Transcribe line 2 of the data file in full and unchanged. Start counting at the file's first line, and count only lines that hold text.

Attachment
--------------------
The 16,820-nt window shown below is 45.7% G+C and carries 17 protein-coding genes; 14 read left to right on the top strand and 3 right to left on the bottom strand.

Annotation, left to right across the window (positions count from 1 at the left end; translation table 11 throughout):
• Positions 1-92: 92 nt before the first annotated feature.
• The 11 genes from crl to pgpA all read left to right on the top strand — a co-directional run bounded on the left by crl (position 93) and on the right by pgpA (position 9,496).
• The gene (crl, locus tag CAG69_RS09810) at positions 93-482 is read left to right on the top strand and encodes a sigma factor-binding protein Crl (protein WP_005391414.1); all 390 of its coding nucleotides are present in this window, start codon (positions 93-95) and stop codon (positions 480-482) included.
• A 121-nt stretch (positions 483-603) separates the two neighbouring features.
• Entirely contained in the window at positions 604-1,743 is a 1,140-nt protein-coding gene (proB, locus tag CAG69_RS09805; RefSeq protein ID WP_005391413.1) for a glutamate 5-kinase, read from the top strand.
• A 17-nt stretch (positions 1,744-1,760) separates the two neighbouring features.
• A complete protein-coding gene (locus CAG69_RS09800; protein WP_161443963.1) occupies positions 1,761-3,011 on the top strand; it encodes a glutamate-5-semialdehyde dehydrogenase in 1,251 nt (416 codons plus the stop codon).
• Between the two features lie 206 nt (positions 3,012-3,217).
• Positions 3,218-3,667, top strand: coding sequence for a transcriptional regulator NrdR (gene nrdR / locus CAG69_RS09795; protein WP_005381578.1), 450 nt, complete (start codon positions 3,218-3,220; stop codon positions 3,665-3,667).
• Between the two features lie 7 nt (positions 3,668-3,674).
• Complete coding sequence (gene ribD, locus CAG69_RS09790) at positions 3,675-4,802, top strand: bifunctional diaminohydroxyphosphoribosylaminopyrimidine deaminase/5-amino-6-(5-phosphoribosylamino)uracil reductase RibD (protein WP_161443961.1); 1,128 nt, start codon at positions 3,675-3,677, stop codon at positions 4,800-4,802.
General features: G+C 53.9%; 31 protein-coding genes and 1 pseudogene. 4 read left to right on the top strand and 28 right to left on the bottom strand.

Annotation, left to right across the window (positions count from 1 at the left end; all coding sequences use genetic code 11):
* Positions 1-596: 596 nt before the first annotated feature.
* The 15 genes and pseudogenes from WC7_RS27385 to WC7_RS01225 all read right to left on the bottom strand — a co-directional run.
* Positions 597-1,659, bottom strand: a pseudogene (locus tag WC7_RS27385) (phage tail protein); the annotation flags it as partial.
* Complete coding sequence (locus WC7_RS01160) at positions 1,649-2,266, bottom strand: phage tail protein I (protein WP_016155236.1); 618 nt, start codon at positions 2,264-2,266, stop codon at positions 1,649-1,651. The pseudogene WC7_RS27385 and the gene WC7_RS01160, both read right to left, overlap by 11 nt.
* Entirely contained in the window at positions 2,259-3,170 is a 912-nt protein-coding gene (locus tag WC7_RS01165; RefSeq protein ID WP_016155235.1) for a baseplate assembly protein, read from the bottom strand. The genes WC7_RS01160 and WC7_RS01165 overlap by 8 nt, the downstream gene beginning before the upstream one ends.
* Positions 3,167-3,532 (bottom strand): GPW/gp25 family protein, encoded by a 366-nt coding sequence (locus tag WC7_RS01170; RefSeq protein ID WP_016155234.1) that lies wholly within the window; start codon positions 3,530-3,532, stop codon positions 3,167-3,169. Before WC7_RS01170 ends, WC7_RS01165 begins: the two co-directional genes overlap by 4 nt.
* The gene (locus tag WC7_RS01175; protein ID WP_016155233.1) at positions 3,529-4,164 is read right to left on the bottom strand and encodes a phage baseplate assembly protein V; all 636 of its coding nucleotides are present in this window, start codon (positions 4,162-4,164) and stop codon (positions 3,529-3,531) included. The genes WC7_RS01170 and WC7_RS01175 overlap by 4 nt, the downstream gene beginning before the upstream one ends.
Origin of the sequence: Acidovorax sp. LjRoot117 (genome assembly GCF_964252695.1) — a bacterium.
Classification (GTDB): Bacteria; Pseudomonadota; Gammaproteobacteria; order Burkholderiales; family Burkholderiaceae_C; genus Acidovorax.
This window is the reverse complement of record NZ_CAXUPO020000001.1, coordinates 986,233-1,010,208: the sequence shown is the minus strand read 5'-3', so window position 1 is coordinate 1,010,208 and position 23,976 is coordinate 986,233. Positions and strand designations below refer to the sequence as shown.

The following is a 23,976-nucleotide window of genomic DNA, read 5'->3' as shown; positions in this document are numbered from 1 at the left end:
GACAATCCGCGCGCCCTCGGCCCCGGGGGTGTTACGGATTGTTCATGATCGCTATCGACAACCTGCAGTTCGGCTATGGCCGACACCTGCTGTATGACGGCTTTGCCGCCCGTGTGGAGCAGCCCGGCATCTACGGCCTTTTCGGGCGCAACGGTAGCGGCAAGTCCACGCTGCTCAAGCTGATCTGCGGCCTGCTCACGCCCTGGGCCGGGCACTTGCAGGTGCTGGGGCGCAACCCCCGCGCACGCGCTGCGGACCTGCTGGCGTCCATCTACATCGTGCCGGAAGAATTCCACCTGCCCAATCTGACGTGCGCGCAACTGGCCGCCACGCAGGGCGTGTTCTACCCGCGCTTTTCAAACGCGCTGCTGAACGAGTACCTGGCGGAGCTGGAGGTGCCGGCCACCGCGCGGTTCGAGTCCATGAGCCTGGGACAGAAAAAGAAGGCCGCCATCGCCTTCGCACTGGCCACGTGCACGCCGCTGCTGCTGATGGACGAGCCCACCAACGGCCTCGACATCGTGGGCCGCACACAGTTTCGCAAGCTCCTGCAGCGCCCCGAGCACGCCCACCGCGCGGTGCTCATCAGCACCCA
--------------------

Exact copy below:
Annotation, left to right across the window (positions count from 1 at the left end; translation table 11 throughout):